[math]v = \sqrt{\frac{3.683 \times 10^{-7} \cdot 2.5 \times 10^{-11}}{9 \times 10^{-31}}} \dot= 3200000 \,\mbox{m/s}[/math]

 

Divide it by the circumference of the circle its traveling to calculate its rate of revolution.

[math]d = 2 \pi r \dot= 1.571 \times 10^{-10} \,\mbox{m}[/math]

 

We get [math]\frac{3200000}{1.571 \times 10^{-10}}\dot= e \times 10^16[/math] revolutions/s. In more familiar units, this is about a million trillion RPM, a pretty blurring value.

 

It’s important to keep in mind that, while fun to do these sorts of classical calculations – and a valid way to show that electrons in an atom are not traveling at nearly c - they’re not the best way to visualize electrons in atoms. For that, we need a basic understanding of quantum physics.

 

You’ll notice I link to wikipedia a lot, and that hypography even has a tag with a button in its post editor for doing this. Along with several other online sources, it’s a great place to browse science and other information. I recommend any student who has not already done so make wikipedia his friend :)

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So I have on question for this thread, how can the electro move in a cicular motion, when it is moving at nearly, if not actually at, the speed of light. the orbit would have to be elliptical, and constantly changing bit by bit because of the incredible momentum generated. I dont know if this really has any bearing on this subject though... I was just wondering if maybe people who replied overlooked a detail... feel free to critisize as much as you want, I would like to learn as much as I can, and you can only really learn from your mistakes, right?

 

I decided to answer here because of your assumption that the electron is moving at the 'speed of light'.

 

In the 'ground state orbit, the electron velocity is moving at 2 million meters per second.

This is just a fraction of 'c'.

 

Most all physics books provide you with the formulas regarding the Bohr model of the hydrogen atom.

 

In the central region of stars, the plasma open orbital velocities of the electrons may approach c because of the density and closeness of the particles in that environment.

That is my opinion.

 

Mike C

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Mike C, can you back up this claim with a link or reference?

 

Craig

 

That repremand was a bit premature.

 

A couple of formulas regarding the hydrogen atom characteristics in my files are listed

below:

 

The radius of the ground state orbit of the HA is:

 

a, sub o = h^2 / 4 pi^2, m sub e, k sub e, e^2 = 5.3 x 10^-11 meters.

 

The velocity of the electron in this orbit is:

 

v sub e = h / 2 pi, a sub o (Rad.#), m sub e = 2.19 x 10^ 6 meters/second.

 

m sub e = 9.109 x 10^ 31 kgrs

k sub e = 8.987 x 10^9 N-m^2/c^2

e = 1.602 x 10 ^-19 Coulombs

h = 6.626 x 10-34 J/s

 

The 1st formuls can be confirmed in most all physics books.

I had not been able to find the source for the second formula but I am certain that it is correct.

 

Mike C

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Craig

 

That repremand was a bit premature.

I agree, and have had the infraction removed (for those who missed it, I gave Mike a “failure to back up/defend claims” infraction).

 

In post #23, I made a mistake, confusing the constant for the Vacuum permittivity [math]\varepsilon_0[/math] with it’s form as the electrostatic constant ([math]\frac1{4 \pi \varepsilon_0}[/math]), so instead of using [math]9 \times 10^9[/math] kg m/s m^2 / C^2, I was using [math]\frac1{4 \pi \cdot 9 \times 10^9}[/math]. :doh: The result should have been about [math]v \dot= 3200000[/math] m/s, close to Mike’s “2 million meters per second”.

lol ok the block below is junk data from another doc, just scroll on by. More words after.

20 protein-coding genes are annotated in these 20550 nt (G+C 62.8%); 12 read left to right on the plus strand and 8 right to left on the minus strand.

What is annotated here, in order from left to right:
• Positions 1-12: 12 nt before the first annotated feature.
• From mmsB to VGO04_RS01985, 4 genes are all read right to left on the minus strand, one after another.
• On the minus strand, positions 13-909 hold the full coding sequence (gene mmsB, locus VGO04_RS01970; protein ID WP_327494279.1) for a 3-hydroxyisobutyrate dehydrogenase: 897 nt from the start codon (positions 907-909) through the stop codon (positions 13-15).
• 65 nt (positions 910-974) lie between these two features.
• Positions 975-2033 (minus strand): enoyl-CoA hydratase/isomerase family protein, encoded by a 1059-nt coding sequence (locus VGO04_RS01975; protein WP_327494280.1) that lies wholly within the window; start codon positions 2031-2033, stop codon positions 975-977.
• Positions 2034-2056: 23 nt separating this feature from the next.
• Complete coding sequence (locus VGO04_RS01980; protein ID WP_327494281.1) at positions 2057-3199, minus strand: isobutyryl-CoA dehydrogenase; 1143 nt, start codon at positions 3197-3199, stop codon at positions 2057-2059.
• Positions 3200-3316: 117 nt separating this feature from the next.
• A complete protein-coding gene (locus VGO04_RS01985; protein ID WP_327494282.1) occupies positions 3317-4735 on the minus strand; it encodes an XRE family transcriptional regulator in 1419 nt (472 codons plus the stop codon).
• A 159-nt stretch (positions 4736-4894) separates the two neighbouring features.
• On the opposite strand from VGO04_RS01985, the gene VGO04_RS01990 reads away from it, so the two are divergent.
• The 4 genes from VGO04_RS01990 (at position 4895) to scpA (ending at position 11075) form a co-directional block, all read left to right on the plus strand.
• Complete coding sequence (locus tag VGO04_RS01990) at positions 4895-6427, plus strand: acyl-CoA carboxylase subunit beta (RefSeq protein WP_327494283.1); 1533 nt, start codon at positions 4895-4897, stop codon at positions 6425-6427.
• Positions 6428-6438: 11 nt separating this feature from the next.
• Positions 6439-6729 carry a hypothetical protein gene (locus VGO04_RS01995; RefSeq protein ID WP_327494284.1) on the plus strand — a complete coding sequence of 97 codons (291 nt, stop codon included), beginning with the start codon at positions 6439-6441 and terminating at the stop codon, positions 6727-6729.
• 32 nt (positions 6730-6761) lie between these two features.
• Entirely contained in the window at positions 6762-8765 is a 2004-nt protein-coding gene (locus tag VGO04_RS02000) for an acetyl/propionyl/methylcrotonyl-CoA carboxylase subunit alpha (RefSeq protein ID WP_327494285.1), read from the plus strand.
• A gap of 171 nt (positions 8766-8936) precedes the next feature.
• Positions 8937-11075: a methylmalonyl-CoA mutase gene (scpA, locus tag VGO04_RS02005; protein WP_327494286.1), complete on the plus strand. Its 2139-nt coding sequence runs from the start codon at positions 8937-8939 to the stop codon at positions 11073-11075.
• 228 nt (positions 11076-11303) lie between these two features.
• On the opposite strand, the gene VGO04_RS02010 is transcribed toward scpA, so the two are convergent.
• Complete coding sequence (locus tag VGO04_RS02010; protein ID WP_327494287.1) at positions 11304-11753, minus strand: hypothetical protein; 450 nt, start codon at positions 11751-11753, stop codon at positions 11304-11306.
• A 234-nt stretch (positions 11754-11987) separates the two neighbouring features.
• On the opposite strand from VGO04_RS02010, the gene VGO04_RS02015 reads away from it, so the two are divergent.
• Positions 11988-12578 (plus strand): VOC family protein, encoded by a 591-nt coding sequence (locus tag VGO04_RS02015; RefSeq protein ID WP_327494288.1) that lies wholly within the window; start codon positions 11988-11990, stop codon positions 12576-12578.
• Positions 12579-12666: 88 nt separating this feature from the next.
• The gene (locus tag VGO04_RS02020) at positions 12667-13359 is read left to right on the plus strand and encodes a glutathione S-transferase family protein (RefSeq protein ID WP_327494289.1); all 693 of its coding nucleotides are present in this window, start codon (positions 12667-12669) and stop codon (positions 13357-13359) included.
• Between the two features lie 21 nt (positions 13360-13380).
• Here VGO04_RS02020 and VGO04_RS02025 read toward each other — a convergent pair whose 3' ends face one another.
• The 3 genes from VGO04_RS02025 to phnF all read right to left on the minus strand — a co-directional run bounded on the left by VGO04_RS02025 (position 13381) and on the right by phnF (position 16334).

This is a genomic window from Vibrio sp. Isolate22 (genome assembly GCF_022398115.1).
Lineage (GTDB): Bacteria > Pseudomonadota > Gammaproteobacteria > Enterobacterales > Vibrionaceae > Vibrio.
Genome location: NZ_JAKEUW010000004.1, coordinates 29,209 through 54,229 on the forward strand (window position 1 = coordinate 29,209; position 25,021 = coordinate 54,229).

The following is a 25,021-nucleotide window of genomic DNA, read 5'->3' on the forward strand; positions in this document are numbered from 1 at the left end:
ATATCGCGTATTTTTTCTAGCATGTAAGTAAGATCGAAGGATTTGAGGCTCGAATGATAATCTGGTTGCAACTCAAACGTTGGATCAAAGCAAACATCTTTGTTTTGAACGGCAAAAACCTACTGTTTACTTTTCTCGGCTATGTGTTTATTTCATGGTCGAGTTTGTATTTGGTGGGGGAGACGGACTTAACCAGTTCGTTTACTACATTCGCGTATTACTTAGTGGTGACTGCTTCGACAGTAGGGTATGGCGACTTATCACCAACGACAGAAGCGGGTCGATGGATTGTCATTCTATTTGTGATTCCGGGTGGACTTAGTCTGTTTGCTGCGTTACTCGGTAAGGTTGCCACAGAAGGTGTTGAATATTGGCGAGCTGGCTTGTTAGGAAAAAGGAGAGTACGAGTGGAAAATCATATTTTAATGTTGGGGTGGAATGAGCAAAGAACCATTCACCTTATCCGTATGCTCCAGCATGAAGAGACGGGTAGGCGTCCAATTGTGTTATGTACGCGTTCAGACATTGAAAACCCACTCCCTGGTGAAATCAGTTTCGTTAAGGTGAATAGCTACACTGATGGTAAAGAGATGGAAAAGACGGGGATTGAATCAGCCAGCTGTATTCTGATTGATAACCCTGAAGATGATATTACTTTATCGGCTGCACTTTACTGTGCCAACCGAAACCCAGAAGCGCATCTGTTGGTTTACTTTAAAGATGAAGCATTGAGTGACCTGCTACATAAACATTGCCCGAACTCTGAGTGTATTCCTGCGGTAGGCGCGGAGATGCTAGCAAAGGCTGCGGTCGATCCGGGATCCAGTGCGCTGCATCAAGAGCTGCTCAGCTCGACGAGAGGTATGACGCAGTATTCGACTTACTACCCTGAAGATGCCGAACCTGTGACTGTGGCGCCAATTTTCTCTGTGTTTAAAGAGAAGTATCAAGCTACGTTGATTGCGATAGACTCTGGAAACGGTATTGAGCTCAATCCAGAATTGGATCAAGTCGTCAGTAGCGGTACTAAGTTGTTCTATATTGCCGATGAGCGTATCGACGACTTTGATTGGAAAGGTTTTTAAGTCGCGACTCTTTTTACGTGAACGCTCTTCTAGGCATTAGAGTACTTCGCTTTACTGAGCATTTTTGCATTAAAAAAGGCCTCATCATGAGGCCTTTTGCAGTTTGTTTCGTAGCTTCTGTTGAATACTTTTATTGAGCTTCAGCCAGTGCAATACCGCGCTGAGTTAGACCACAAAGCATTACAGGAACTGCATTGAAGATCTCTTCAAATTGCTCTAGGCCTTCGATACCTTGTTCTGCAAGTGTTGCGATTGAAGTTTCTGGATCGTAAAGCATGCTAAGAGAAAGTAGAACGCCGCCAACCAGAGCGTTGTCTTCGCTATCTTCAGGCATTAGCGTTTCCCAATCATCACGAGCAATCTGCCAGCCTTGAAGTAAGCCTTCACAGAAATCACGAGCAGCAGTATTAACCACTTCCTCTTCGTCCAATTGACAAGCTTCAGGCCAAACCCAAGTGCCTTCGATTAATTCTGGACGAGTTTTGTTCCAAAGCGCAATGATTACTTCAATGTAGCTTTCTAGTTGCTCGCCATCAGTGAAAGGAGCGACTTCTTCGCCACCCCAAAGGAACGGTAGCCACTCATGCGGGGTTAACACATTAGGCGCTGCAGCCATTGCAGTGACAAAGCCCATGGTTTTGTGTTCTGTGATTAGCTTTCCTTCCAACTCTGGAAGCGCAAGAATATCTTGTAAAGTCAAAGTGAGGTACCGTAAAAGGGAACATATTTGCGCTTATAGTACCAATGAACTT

I’ve edited post #23 to corrected the error.

 

v sub e = h / 2 pi, a sub o (Rad.#), m sub e = 2.19 x 10^ 6 meters/second.
I’m unable to follow this, as I don’t know what operation the commas represent. As I read it, using the constants provided, it evaluates to 3 separate statements, “v sub e equals about ten to the negative thirty-four watts”, “a sub o times Rad dot poundsign equals nothing”, and “m sub equals two point one nine times ten to the six meters per second” – none of which sense.

 

Though it takes a bit of effort to learn, I recommend mastering the basics of LaTeX necessary to use the [math] tags available at hypography. They’re described in 6576 and 12086, and I highly recommend this tutorial website.

 

If you don’t want to use LaTeX, I recommend using the conventional text math symbols: + - * / ^ ( ) and =.

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I’m unable to follow this, as I don’t know what operation the commas represent. As I read it, using the constants provided, it evaluates to 3 separate statements, “v sub e equals about ten to the negative thirty-four watts”, “a sub o times Rad dot poundsign equals nothing”, and “m sub equals two point one nine times ten to the six meters per second” – none of which sense.

 

I only went trough high school in the # 1 high school in Detroit.

Other than that, I have studied astronomy and cosmology for more than 20 years. We also had discussion groups in our astronomy club on cosmology and physics.

 

The second formula regarding the electron velocity was copied from some credible source but I cannot find that source since I went through two moves that reduced my library by at least 50%.

 

The commas separate the components of the formulas.

The slash bars represent division.

Sub represents 'subscript' and provide further descriptions of the component symbols.

 

v sub e refers to the electron velocity.

h, of course represents the Planck constant.